"Like Reagan and Rambo," writes Bryan Garman, "the apparently working-class Springsteen was for many Americans a white hardbody hero whose masculinity confirmed the values of patriarchy and patriotism, the work ethic and rugged individualism, and who clearly demarcated the boundaries between men and women, black and white, heterosexual and homosexual." The many and complex labor questions of the 1970s seemed to have found easy answers in the 1980s with the narrowing and hardening of white working-class identity into a blind national pride that sounded like belligerence.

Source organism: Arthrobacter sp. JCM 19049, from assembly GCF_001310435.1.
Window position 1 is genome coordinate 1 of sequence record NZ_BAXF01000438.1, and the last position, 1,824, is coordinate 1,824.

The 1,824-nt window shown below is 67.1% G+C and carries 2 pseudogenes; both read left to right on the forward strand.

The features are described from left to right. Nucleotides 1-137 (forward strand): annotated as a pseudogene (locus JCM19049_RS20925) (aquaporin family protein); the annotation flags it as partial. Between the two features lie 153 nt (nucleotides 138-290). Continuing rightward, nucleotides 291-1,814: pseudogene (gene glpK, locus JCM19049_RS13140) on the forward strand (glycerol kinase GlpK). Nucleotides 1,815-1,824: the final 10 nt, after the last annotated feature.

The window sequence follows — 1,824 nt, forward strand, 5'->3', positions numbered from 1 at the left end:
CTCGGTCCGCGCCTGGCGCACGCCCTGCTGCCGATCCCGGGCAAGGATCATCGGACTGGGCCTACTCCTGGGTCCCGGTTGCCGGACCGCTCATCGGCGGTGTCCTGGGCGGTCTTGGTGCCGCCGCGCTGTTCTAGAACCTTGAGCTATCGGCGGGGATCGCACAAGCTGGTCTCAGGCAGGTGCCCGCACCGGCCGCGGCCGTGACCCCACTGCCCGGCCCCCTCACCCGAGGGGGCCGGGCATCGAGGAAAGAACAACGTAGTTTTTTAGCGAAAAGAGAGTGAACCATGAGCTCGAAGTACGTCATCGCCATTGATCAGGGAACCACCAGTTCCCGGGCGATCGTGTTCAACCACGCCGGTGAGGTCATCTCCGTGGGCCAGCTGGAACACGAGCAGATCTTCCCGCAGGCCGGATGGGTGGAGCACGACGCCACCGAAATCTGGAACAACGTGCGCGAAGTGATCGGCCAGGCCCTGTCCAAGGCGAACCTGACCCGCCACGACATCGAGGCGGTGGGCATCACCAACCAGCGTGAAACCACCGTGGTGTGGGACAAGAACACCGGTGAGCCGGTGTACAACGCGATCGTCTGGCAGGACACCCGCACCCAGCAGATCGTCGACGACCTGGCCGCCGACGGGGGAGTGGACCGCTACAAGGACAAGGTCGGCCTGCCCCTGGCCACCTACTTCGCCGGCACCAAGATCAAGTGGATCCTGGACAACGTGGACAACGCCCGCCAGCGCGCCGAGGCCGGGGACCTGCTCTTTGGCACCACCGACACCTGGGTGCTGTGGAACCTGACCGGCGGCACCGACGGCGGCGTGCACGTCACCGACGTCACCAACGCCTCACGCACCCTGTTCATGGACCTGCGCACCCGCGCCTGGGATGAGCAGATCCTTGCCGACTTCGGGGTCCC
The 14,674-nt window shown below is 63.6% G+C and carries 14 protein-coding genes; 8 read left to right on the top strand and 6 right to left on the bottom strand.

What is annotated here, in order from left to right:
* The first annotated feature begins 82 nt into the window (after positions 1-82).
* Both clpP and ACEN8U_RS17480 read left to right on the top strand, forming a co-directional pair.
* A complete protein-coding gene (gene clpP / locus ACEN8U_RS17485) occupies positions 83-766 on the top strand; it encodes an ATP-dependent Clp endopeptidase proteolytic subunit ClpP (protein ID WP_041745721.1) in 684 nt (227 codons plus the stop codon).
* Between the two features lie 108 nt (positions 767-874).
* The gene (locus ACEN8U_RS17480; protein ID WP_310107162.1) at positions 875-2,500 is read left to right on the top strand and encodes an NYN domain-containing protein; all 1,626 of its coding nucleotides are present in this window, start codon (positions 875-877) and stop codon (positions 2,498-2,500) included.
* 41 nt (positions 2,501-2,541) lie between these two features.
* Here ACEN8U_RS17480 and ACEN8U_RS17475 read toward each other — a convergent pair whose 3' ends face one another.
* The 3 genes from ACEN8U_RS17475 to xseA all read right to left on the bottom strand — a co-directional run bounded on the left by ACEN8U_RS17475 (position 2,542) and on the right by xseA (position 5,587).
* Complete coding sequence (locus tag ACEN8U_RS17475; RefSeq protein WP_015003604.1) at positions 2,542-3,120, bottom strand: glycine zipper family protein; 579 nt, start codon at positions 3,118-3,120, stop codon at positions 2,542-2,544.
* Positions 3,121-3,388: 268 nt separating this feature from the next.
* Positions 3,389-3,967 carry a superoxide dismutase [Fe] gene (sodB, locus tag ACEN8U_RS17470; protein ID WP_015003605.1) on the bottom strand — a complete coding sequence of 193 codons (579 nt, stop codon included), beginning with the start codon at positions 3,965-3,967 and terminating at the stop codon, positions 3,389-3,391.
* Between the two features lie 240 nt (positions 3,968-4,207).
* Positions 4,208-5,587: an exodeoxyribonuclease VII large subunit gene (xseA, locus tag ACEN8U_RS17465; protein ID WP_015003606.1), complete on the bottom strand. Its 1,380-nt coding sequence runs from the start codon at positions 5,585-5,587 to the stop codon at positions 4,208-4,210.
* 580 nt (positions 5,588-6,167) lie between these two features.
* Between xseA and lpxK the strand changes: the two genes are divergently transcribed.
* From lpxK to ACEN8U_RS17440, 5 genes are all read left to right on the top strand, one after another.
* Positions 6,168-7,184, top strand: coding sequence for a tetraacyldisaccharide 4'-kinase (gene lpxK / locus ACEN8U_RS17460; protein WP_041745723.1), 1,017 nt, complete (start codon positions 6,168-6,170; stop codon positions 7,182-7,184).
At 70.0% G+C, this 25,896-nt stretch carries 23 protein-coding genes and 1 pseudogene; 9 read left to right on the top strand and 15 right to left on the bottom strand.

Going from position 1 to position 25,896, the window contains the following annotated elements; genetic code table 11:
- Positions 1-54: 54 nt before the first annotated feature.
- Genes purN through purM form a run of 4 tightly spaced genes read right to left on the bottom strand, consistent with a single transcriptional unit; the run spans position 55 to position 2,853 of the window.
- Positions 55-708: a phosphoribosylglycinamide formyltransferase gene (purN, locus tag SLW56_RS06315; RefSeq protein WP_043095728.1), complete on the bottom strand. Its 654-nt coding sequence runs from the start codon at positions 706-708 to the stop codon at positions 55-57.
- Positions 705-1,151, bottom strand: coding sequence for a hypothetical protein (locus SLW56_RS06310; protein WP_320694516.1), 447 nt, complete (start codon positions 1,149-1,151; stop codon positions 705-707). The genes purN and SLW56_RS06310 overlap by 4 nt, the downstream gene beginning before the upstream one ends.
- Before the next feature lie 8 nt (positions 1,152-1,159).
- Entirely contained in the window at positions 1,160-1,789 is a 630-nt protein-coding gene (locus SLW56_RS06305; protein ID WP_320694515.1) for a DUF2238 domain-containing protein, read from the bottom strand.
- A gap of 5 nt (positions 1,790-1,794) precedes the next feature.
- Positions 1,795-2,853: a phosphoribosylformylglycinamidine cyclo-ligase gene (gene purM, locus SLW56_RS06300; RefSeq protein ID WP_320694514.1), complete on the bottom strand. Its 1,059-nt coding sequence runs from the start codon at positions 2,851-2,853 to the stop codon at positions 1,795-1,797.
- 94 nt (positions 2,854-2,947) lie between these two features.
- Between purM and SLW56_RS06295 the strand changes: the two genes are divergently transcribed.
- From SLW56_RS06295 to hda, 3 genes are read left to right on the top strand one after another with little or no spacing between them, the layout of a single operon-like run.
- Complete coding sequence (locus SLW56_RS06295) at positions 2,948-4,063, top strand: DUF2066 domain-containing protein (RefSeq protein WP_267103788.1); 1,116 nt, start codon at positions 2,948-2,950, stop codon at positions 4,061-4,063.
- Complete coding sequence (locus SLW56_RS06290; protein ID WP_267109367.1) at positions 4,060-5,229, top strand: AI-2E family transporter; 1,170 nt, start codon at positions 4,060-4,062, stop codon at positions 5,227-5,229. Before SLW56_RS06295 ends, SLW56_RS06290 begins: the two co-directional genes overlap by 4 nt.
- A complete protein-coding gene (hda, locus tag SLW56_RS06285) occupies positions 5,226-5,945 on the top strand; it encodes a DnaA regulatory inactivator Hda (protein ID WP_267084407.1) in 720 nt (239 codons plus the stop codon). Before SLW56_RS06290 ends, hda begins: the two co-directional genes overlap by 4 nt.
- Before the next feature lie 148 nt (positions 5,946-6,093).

Yet these surface elements of "Born in the U.S.A." and its performance belie a profound complexity -- much like political discourse and popular culture in the 1980s masked the intricacies of post-New Deal working-class identity more generally. The song's story line, buried beneath the pounding music and the patriotic hollers of the chorus, explores the muffled tale of a socially isolated working-class man, burning within the despair of de-industrialized, post-Vietnam America: a social history of white working-class identity unmoored from the elements that once defined it. Though Springsteen projects the chorus with all his might, the tale told by the verses barely manages to peek over the wall of sound, like a man caught in a musical cage, overpowered by the anthem of his own country. Like the neo-patriotism of the Reagan era itself, the power of the national chorus, "I was Born in the U.S.A.," dwarfs the pain of the "dead man's town" below it. "You end up like a dog that's been beat too much / Til you spend half your life just coverin' it up."